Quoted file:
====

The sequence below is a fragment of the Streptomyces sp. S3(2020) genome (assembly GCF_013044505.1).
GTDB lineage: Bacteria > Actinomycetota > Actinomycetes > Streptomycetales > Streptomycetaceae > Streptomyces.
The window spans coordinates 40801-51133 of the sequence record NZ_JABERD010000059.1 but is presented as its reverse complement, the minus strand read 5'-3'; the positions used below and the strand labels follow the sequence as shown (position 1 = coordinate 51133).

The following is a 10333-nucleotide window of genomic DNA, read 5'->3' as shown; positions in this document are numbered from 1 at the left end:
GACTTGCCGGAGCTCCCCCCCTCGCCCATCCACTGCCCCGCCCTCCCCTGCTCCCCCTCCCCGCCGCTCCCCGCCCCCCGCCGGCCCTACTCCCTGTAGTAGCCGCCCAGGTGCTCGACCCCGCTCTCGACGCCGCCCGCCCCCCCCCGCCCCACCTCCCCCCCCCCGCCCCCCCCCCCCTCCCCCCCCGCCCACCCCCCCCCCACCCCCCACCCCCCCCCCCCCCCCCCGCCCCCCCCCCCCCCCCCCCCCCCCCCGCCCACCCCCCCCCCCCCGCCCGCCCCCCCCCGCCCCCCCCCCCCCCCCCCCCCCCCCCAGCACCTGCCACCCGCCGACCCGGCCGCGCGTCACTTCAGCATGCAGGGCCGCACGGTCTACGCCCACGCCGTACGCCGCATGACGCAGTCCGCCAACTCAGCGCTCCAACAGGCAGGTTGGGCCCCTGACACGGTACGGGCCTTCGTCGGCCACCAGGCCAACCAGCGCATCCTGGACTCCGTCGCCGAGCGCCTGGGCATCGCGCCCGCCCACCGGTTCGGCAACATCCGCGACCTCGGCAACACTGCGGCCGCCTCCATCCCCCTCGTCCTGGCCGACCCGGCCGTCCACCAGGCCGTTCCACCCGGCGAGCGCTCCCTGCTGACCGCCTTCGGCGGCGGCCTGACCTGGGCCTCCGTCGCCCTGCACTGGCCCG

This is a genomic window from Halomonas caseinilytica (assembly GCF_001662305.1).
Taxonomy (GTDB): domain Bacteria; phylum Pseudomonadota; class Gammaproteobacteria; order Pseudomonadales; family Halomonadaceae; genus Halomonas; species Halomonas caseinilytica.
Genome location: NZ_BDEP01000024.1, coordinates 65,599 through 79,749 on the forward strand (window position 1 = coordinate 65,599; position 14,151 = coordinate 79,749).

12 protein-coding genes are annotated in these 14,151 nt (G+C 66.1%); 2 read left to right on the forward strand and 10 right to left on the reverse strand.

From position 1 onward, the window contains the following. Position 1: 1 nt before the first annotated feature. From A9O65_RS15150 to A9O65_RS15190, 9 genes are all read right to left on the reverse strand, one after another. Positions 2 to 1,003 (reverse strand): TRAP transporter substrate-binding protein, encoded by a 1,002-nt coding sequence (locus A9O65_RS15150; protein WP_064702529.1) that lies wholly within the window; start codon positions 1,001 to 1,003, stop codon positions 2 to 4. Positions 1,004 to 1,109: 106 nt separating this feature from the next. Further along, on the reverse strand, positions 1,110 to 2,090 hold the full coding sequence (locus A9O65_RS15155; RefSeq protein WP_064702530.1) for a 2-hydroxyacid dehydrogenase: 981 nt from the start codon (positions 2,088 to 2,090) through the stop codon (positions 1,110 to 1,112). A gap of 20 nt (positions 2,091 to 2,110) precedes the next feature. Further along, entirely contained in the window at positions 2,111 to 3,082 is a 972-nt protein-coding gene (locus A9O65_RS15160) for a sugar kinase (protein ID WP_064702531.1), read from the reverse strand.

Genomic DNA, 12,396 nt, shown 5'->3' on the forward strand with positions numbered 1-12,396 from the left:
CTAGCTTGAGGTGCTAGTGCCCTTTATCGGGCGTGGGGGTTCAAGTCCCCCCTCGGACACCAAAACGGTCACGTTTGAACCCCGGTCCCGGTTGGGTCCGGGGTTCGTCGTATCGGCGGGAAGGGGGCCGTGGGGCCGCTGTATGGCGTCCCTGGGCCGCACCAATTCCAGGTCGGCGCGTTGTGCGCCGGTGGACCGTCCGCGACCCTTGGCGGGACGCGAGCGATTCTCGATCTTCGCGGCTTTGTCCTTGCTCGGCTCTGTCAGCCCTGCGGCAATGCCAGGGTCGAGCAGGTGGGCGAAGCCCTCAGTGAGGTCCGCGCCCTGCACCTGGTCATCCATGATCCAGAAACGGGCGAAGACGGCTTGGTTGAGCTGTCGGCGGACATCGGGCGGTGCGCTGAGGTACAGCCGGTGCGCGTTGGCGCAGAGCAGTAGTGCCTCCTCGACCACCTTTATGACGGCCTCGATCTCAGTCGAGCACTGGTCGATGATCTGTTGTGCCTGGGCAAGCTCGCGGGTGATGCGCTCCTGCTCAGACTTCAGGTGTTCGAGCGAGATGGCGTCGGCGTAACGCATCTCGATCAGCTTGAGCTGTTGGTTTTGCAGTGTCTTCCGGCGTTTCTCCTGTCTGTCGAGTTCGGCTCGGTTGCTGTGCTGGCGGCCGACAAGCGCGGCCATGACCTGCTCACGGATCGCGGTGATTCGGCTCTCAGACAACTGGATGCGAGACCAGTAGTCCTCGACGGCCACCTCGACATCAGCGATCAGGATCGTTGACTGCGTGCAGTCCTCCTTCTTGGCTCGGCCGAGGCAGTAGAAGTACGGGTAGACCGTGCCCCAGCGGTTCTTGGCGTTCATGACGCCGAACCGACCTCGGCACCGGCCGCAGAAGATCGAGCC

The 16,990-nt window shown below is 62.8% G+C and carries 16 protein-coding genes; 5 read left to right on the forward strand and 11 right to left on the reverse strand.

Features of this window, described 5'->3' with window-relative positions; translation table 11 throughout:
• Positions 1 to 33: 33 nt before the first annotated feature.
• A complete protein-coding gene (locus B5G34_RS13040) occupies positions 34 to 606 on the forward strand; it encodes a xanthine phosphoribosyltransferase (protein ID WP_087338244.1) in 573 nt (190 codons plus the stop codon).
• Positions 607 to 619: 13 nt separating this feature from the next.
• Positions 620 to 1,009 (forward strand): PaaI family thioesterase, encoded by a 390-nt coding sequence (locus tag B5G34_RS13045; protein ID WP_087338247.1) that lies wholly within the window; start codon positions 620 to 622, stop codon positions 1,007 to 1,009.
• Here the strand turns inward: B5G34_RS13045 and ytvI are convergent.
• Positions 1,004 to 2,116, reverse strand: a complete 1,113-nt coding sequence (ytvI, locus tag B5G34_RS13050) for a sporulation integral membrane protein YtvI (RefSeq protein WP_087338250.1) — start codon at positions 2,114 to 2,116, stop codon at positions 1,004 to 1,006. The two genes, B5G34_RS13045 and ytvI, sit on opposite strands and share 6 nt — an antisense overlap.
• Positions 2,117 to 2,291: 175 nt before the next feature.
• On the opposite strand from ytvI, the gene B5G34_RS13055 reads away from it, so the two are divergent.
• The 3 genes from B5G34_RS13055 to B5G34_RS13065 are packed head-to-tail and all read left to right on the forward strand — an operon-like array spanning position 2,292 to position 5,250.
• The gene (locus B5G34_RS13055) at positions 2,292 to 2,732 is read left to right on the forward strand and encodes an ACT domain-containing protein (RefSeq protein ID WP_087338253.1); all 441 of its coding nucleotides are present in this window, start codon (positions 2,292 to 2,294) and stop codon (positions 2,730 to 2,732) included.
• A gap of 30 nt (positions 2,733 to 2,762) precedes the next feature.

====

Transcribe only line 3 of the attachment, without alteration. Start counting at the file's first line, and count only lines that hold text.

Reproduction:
The window spans coordinates 40801-51133 of the sequence record NZ_JABERD010000059.1 but is presented as its reverse complement, the minus strand read 5'-3'; the positions used below and the strand labels follow the sequence as shown (position 1 = coordinate 51133).